Rob Dauster

St. John’s lands former top ten prospect Zach Brown

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Chris Mullin landed his first major commitment as the head coach at St. John’s, as 7-foot-1 Miami native Zach Brown pledged to St. John’s, a source told NBCSports.com.

Brown is an interesting prospect. He was, at one point, a top ten prospect in the Class of 2017, but a series of off-the-court issues have hurt him. Once committed to UConn and considering reclassifying into the class of 2016, Brown transferred to Putnam Science Academy before getting booted from the school, reportedly for fighting with an opposing team after a game in February. He eventually decommitted from UConn and, a month or so later, was arrested for armed robbery and credit card fraud.

As a basketball player, Brown has a chance to be very, very good. He’s a terrific defensive presence because of his length and ability to maintain verticality at the rim, and he’s tremendous at keeping the ball high when he grabs a rebounds.

But between a troubled upbringing — his story is told really well in the Vice documentary embedded above — and the off-the-court issues he’s had in the last four months, it’s a risk for Mullin.

That said, when you’re trying to rebuild a program, you have to take some risks. If Brown pays off, he’ll team with transfers Justin Simon and Marvin Clark and be a guy that St. John’s can build around.

NCAA denies missing deadline in Donnie Tyndall appeal

FILE - In this Monday, Nov. 3, 2014 file photo, Tennessee head coach Donnie Tyndall in the second half of an NCAA college basketball game against Pikeville in Knoxville, Tenn. The NCAA says Southern Mississippi’s men’s basketball program and former coach Donnie Tyndall  have committed multiple violations, including arranging fraudulent academic credit, impermissible financial aid and obstructing the governing body’s investigation, Friday, July 24, 2015. (AP Photo/Wade Payne, File)
AP Photo/Wade Payne
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Former Tennessee and Southern Miss head coach Donnie Tyndall is putting up as much of a fight as he can against the NCAA as he tries to get his likely career-ending 10-year show-cause penalty reduced.

On Wednesday, he asserted that the NCAA had missed a deadline in responding to an appeal that he had filed. The original deadline to respond was July 5th, but that was pushed back to July 19th at 5 p.m., this past Tuesday. According to Tyndall, the NCAA blew right past that.

But according to an NCAA spokesperson, there’s no truth to that statement.

Tyndall also went after a change in the NCAA bylaws regarding the use of immunity in investigations. The crux of his argument in his appeal is that the NCAA ignored all of the evidence and witnesses supporting his case and, instead, listened to the one person that they gave immunity too, former assistant Adam Howard.

“Friday, at 6:10 p.m. they released some new bylaws, obviously so no one would read it on a Friday evening, that they had new rules in immunity cases,” Tyndall said during a radio interview Tuesday night on WLXG in Lexington, Ky, and transcribed by the Knoxville News-Sentinel. “Basically everything they did wrong in my case, that allowed them to give Adam Howard immunity, they’ve now changed the bylaws and rules that if it ever happens again, then what they had done with me is technically illegal.”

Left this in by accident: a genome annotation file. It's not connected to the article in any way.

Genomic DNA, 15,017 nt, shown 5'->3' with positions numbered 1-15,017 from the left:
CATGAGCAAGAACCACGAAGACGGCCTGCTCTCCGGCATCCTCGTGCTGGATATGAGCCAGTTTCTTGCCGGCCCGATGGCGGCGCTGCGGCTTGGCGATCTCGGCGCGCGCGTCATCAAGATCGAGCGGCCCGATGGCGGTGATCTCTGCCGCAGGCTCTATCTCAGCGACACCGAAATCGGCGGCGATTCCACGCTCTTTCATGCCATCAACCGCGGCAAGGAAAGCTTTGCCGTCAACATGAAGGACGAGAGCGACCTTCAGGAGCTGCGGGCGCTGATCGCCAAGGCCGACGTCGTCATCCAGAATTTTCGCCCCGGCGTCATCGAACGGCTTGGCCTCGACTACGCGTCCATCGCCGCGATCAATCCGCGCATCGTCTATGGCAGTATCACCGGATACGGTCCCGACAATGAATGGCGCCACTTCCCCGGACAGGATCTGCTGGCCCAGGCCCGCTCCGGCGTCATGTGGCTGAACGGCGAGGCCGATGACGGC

The NCAA, in response, told the KNS that there has been “no material change” to the rule.

Tyndall is going to fight this thing to the death, it seems. But given the level of academic cheating that happened under his watch and the NCAA’s belief that he lied to them about it, I find it hard to believe that his penalty is going to be rescinded.

The ACC to expand to 20 league games

WASHINGTON, DC - MARCH 12: The North Carolina Tar Heels and Virginia Cavaliers tip off during the start of the finals of the 2016 ACC Basketball Tournament at Verizon Center on March 12, 2016 in Washington, DC.  (Photo by Rob Carr/Getty Images)
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The ACC announced on Thursday that they will be launching the ACC Digital Network in 2019, news that had been reported earlier this week and finally became official.

What was hidden in that announcement, however, was that the ACC would be moving to a 20 game league schedule beginning in 2019. It’s smart for the conference, as it will add 15 conference games worth of inventory for the network to broadcast. That’s two more times they’ll be able to broadcast Duke and two more times they’ll be able to broadcast North Carolina, and Louisville, and Syracuse, and N.C. State, and all of the huge fan bases that make up what has turned into the best conference in college basketball.

The other part of it? Given that there are 15 teams in the league, the ACC already plays an unbalanced schedule. There are times were we’ll see the marquee teams in the league play just once a season. More games means that we’ll get, say, Louisville visiting Duke or Virginia at North Carolina more often. Again, that’s a good thing.

The bad part of this, however, is that it means that non-conference college basketball is going to get just that much more uninteresting.